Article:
understanding of divine reason (hukam) 35 reveals an orderliness in nature which is knowable. If one penetrates deep into it, one can apprehend that the universe, its living beings, their excellences, miseries, and happinesses all come into existence according to the uniform law of nature which is based on divine reason (hukam). This has been further explained by the concept of nature (qudrat), according to which all seemingly different appearances are produced by the same cause which has been explained as ‘teri qudrat’. It has been interpreted by some scholars as ‘His Power’ . 36 Through this divine reason (hukam) everything in nature is working in a rational pattern. The laws of nature are rational. They are not fortuitous. Nothing is accidental or by chance. 37 Chance represents our lack of understanding the order. There is causal uniformity which has been expressed through the concepts of divine reason (hukam) and nature (qudrat). The Word (Shabad): The concept of hearing (suniai), reflection manne) and contemplation (dhyan) has two aspects. In one aspect It is related with the hearing. reflection and contemplation of perceptual knowledge. The second aspect of it is related with the hearing, reflection and contemplation of the Word (shabad). Now, we shall discuss the meaning of the Word (shabad} in Sikhism.
The Guru have used the Word (shabad) in many different meanings in different contexts. One meaning among them can be said to be ‘logos’, or Scripture, and in the sense of testimony (pramana), a source of knowledge. The Word (shabad) has been used in Sri Guru Granth Sahib in different grammatical forms as shabad, shabadah, shabadi, shabadu, shabada, shabadai and shabado. But these different forms do not make any conceptual difference.
The Word (Shabad) is the knowledge which instructs man for truthful living. Through the Word (shabad) man gets rid of all types of ignorance which are the cause of his separation from ultimate Truth. Through the Word (shabad) his mind and body both are brightened. According to the Gurus, the Word (shabad) helps the seeker in gaining knowledge in contemplation and in following the way of religion. 38 The Word (shabad) has also been viewed as the guiding force. When the Word (shabad) becomes the guiding force for man it becomes Guru. 39 Through shabad man’s action and will are refined. They become as action and will of Guru, they become connated with Guru’s will. The Word (shabad) is the medium to understand the higher truths as divine reason (hukam).40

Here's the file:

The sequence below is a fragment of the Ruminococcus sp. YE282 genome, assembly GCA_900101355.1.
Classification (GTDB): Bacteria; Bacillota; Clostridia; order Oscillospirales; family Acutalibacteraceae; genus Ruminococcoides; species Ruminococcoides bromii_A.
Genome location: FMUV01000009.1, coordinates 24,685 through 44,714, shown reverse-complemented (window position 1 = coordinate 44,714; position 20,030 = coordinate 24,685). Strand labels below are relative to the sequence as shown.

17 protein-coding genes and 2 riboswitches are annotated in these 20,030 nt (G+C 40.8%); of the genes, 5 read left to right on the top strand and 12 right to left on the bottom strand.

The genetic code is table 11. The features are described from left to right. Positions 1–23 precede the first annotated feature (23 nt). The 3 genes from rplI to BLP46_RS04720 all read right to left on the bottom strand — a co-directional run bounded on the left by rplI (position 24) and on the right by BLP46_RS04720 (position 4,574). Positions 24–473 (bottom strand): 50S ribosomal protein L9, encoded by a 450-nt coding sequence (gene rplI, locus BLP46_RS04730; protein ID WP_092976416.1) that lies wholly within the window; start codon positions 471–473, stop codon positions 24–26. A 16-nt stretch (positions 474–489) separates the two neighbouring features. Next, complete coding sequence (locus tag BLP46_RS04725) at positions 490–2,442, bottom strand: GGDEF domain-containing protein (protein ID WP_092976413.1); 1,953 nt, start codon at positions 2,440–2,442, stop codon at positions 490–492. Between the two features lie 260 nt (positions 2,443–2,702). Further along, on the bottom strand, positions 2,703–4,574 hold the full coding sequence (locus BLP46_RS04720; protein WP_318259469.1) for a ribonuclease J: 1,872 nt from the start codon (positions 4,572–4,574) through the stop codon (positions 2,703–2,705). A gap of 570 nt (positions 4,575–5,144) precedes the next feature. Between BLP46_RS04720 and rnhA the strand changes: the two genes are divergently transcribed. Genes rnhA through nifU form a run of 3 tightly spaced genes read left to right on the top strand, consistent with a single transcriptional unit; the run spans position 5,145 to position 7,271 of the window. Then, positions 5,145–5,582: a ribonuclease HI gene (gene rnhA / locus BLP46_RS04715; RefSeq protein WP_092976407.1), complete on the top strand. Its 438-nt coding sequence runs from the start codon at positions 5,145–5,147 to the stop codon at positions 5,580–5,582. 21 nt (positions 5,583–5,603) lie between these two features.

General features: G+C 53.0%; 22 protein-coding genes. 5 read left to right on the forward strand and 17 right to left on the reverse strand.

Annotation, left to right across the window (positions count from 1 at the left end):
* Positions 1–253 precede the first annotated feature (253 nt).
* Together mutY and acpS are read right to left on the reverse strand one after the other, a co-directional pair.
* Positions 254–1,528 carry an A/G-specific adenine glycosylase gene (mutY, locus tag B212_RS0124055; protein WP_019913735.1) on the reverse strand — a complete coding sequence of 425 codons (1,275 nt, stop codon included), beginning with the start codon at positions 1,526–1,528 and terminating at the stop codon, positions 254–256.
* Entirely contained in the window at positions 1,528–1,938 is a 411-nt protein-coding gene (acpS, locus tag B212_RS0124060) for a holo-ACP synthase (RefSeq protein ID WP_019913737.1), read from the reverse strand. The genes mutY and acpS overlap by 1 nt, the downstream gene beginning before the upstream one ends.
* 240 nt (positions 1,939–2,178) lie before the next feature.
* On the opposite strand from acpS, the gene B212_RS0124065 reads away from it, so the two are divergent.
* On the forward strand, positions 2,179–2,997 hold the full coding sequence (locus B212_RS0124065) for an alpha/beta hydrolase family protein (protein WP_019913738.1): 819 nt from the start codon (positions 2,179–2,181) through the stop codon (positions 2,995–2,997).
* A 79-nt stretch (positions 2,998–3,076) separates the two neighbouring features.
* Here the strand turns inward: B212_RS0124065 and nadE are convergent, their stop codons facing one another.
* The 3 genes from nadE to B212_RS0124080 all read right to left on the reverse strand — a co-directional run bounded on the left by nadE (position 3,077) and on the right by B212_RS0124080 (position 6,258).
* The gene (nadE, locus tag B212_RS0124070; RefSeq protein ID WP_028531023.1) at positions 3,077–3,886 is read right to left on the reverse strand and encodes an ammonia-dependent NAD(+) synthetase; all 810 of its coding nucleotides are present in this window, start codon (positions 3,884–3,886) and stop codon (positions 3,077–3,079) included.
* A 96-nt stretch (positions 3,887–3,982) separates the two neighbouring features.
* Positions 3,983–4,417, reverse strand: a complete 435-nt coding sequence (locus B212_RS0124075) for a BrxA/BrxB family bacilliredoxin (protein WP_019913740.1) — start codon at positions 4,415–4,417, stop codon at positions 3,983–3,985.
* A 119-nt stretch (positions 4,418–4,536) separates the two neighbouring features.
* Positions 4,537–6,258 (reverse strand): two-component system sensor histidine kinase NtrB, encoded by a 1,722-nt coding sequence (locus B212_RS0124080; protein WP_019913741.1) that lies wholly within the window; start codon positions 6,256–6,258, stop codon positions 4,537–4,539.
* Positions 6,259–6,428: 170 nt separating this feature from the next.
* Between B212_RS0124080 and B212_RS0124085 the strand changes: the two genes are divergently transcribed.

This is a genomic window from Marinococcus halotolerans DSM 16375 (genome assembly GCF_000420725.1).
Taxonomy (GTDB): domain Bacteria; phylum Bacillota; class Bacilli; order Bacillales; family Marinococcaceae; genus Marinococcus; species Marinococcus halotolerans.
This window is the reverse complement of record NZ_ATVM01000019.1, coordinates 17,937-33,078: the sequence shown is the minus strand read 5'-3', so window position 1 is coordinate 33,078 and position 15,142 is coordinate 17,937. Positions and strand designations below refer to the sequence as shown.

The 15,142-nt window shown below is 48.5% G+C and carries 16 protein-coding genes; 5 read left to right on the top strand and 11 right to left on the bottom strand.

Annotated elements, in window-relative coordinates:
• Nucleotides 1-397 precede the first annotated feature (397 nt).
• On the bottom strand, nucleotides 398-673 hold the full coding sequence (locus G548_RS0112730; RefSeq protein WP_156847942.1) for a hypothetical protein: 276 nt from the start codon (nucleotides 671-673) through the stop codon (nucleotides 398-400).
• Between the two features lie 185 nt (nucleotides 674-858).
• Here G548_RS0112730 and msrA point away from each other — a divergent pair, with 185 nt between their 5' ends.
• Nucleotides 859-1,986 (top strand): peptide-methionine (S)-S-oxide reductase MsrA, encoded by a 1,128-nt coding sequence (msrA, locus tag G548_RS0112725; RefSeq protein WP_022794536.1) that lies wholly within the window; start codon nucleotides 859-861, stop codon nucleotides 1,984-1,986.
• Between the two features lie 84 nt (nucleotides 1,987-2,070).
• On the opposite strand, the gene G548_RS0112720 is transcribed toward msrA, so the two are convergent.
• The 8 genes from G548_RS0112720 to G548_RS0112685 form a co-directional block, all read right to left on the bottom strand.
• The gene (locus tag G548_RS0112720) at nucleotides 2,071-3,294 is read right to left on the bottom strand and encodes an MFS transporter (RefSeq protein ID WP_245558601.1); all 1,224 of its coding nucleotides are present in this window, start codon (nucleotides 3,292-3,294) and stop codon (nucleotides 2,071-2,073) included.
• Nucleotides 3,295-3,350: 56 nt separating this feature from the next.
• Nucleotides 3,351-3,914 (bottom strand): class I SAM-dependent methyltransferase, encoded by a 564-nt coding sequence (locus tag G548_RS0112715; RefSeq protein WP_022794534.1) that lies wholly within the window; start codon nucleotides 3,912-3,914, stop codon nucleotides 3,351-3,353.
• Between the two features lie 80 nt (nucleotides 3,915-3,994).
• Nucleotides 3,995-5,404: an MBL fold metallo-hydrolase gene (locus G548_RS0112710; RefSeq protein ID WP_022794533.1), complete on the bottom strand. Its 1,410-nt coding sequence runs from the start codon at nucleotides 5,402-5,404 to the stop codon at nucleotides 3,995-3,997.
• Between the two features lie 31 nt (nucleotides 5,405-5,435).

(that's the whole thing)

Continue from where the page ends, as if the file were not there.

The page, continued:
The Word (shabad) 41 as the expression of Reality is operative in every body. Reality is the true Word. This truth is realized through God’s Grace, when He bestows Grace, man is attuned to truth which is the Word (shabad). In Sikhism, the Word (shabad) is the Guru and the Guru is the Word (shabad). Man is to learn the spiritual path from the Guru, who reveals Word (shabad) in the form of Gurbani which eventually became the Guru.
So in Sikhism, the Word (shabad) has been used in more than one sense. The Word (shabad) is the expression of the Reality. It is within man as immanent Reality. The Word (shabad) is the means of knowledge of the highest Truth, the Truth is attained through reflection and contemplation on the Word (shabad). The intuitive experience of Reality is expressed in the Word (shabad). So the Word (shabad) is the testimony. Again, ignorance and falsehood are removed through reflection and contemplation on the Word (shabad), which is to be received from the Guru. In Sikhism, the Word (shabad) is Guru.
Truth (Sach) : As discussed above the Word (shabad) is the only means of the knowledge of the highest Reality, the Truth. Now, we shall discuss the concept of Truth (sach). Sach is the Punjabi form of the Sanskrit word sat, which is a noun and its root in the Sanskrit
language is asi. The meanings which the word imflies are: being, existing, occurring, happening, being present, etc.42 Its adjective is satya. 43 In Hindu Dharam Kosh, satya has been held as that which remains the same in the three divisions of time that is past, present and future. 44 In Sri Guru Granth Sahib both the forms i.e. sach as well as sat have been used.